Fresno city workers sent home because of their age or health status have been ordered to return to work today or use paid leave. The most recent order from Fresno City Manager Wilma Quan, acting as Emergency Services Director, came Friday afternoon.
Quan ordered city employees 65 and older and those who are medically vulnerable to go home with pay when Mayor Lee Brand declared an emergency March 16.
The new order directs those employees to return to work or utilize personal leave balances. Employees who sat out last week will receive administrative leave with pay for that time off.
The order also allows some employees to work from home at their department director’s discretion. Others who wish to stay home can do so with permission and using their paid leave balance.
Employees with COVID-19 symptoms should stay home, without any absence-from-work penalty. They also must report their exposure status.
Union Leader: Let Employees Use Admin Leave
“I sense a resolve that no matter what, they will continue to do their jobs.” — FCEA President Sam Frank
Sam Frank, president of the union representing many city workers — the Fresno City Employees Association — says it is not fair to force older and medically vulnerable employees to use their sick time.
“They are concerned for their health and they’re concerned about the fact that they have a much higher risk of dying should their contract COVID-19 virus,” Frank said.
Frank said employees average eight hours of sick time a month. And, older employees tend to use more sick time. That is why he thinks the city should continue to grant paid administrative leave instead of using their benefits.
“The use of administrative leave is something that happens every day. Look at the police department,” Frank said.
The city often places police officers on paid leave after an officer-involved-shooting.
“It is a valid use of funds. In either circumstance, it is valid when used for an officer under investigation and it is valid for employees to save their lives,” Frank said.
Frank said he didn’t detect panic in emails sent to him from employees.
“I sense a resolve that no matter what, they will continue to do their jobs,” Frank said.
Update from Prior Order
Order 5 updates the order Quan issued last week, allowing employees to stay home.
“Emergency Order 2020-04 states that employees directed to remain home during this emergency will not be required to use leave time or take leave without pay. We did this in order to allow enough time to reconfigure workspaces to make them compliant with social distancing and disinfect the work surfaces so that our workplaces are as sanitary as possible,” city spokesman Mark Standriff told GV Wire via email.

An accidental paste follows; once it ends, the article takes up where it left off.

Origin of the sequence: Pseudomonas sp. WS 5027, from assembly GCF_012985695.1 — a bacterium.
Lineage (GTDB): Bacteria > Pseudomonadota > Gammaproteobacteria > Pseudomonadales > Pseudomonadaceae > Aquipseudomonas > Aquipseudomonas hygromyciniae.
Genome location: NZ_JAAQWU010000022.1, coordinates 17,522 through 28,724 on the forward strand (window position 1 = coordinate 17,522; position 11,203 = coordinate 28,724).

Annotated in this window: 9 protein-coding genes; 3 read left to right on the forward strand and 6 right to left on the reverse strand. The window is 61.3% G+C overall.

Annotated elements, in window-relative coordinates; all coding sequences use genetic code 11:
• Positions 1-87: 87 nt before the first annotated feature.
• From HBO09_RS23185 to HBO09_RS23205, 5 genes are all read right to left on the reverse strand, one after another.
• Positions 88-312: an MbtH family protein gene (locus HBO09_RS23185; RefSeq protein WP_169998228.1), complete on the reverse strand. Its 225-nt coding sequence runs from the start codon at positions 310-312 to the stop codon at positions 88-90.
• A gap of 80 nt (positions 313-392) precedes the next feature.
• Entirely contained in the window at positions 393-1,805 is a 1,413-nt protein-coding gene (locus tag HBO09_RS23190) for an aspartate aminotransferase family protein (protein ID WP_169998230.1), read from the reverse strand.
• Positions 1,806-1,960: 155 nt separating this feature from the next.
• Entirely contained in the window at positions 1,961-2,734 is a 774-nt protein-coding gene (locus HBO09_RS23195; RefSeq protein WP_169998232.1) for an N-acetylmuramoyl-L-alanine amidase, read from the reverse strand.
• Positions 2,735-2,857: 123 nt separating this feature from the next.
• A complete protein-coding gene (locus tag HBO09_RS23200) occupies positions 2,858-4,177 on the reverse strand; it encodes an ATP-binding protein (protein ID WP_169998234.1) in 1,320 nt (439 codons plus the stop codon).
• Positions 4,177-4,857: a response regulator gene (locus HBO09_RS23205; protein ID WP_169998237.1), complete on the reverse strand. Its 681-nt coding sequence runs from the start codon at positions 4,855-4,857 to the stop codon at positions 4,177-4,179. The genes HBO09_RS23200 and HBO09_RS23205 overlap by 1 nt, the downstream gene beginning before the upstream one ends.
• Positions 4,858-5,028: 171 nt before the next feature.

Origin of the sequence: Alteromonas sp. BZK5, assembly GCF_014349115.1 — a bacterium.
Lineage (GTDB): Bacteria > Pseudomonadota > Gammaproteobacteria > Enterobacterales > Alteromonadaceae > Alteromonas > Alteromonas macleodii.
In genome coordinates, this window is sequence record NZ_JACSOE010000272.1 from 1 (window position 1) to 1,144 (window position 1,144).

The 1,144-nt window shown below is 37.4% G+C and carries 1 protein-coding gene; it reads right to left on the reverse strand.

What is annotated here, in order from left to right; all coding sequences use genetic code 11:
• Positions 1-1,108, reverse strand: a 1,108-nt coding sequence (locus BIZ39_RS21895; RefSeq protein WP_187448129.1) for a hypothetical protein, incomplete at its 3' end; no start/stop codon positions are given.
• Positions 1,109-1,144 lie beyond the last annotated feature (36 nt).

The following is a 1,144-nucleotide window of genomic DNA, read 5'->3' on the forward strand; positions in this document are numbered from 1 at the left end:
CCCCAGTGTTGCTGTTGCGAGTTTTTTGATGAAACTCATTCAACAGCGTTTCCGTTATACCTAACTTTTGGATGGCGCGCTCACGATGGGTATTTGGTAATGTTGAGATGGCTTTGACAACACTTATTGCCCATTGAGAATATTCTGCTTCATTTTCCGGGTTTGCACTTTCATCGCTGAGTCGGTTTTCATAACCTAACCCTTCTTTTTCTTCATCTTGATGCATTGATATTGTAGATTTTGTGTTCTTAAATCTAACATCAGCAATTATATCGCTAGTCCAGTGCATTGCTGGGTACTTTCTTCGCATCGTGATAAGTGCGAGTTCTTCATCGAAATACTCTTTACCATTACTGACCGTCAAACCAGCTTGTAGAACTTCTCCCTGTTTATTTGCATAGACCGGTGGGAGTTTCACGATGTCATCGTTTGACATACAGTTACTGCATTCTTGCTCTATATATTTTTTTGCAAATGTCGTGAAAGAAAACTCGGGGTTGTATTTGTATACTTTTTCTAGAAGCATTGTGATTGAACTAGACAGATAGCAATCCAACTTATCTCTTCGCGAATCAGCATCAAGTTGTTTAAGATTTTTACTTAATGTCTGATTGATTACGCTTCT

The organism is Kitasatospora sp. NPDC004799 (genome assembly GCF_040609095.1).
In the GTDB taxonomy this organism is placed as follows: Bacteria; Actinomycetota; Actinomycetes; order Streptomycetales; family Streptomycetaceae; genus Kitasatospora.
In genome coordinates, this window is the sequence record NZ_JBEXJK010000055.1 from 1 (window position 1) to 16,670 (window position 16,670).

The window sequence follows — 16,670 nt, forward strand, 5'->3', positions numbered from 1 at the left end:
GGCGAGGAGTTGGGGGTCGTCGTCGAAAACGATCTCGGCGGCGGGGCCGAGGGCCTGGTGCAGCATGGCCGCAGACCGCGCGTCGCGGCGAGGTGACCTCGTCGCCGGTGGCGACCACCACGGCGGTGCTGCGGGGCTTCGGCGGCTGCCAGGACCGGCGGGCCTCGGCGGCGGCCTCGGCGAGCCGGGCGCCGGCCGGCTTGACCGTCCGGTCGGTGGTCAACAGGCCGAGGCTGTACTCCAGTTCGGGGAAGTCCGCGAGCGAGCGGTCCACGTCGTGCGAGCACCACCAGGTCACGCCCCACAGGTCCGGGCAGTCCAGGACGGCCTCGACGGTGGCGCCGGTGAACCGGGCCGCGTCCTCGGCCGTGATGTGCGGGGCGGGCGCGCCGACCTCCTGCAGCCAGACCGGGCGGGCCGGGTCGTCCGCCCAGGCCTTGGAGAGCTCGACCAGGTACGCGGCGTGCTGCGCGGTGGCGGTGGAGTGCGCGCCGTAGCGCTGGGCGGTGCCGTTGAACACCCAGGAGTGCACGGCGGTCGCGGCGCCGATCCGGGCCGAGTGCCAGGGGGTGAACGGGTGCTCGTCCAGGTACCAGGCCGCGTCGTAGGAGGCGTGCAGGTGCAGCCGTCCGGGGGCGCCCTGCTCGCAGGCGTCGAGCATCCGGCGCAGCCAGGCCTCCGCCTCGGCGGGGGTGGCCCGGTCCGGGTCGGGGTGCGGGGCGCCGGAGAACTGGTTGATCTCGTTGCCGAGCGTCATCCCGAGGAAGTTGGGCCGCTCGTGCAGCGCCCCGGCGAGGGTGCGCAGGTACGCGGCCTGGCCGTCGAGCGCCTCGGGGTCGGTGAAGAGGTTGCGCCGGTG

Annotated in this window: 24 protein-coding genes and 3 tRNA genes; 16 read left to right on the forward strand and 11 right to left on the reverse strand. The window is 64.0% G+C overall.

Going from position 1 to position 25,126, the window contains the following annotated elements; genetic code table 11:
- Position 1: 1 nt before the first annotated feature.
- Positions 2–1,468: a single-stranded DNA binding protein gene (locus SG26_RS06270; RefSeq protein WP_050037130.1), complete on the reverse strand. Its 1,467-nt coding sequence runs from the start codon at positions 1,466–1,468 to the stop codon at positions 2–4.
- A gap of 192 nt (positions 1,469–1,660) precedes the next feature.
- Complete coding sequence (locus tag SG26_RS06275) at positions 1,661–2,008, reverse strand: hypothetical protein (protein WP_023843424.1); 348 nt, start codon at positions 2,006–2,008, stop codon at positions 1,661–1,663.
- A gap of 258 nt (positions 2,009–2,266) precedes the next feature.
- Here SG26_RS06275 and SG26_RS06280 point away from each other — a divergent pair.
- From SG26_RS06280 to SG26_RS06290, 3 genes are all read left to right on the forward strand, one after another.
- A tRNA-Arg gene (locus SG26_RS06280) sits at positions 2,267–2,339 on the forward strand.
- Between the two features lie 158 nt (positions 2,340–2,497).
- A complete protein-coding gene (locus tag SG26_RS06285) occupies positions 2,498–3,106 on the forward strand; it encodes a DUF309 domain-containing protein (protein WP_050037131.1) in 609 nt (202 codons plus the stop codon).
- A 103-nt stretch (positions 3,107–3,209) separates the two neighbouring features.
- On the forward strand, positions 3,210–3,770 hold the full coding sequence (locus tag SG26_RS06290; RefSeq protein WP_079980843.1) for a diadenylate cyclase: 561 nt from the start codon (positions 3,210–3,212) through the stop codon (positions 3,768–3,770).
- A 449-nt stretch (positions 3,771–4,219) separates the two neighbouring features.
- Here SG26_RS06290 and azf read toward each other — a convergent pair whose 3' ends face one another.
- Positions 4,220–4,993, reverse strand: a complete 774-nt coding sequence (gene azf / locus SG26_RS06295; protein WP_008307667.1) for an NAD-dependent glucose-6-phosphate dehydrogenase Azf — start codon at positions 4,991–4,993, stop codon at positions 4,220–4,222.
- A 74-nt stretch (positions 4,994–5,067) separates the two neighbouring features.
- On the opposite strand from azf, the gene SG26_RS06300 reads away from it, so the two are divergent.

The city council approved an emergency declaration on March 16 granting Quan powers to set city emergency policy.
At the time, the city estimated 80 employees went home because of age or health status. It is not known how many returned to work today.
Despite the closure last week of Fresno City Hall, the public can attend governmental meetings. But there won’t be any this week.
All Fresno city government meetings have been canceled this week, according to the City Clerk’s website.
Those meetings are the Civil Service Board, Historic Preservation Committee, Housing and Community Development Commission, and Bicycle and Pedestrian Committee.
The Fresno City Council’s next scheduled meeting is April 9.
County to Vote on Eviction Moratorium
[Update 3/24/2020, 12 p.m. : the following items have been updated to reflect the results of the meeting.]
The Fresno County Board of Supervisors held its regular meeting Tuesday.
While open to the public, the meeting room had many chairs marked with an ‘x’ to prevent anyone sitting there, in the name of social distancing.
One supervisor, Sal Quintero, participated in the meeting via telephone. The remaining four, Buddy Mendes, Steve Brandau, Nathan Magsig and Brian Pacheco, attended personally.
An evictions moratorium was on the agenda, but was continued to allow staff more time to work on the ordinance. No debate was held. The next scheduled meeting is April 14.
The plan called for evictions for residential and commercial tenants to halt through May 31. Tenants would need to show proof that their failure to pay rent is related to the COVID-19 crisis.
Reasons can include loss of a job or hours, business closure, or the need to stay home to take care of children.
The emergency ordinance, however, does not relieve the tenant from paying rent.
‘X’ marks the spot at today’s @FresnoCountyCA Board of Supervisors meeting. The public is welcome, but social distancing is in full effect.@stevebrandau @BuddySupervisor @LincolnSeward pic.twitter.com/Qx0NJwt1xE
— David Taub (@TaubGVWire) March 24, 2020
$2.1 Million for Low-Barrier COVID-19 Shelters
The supervisors voted 5-0 to approve a $2.1 million contract with RH Community Builders to add 265 low-barrier emergency shelter beds.
“This action is intended to provide an environment in which persons experiencing homelessness can isolate or quarantine if necessary, during the current COVID-19 pandemic,” the staff report says.
The beds will be placed in existing Fresno locations: 120 beds at 2550 W. Clinton Ave, 105 beds at 2445 W. Whitesbridge Ave., and 40 beds at 1040 N. Pleasant Ave.
Fresno County Social Services Director Delfino Neira said a future option is to rent hotel rooms for those who need to be isolated.
During the debate, county counsel brought up potential insurance and liability problems. The supervisors hope those items can be worked out.
According to staff, each facility will include staff providing food, maintenance, and transportation services.
The contract also requires RHCB to provide sanitary supplies and comply with COVID-19 protocols.
Funding is from state emergency grants approved last week. The contract is retroactive to March 16, and good for 60 days, with four 30-day optional renewals.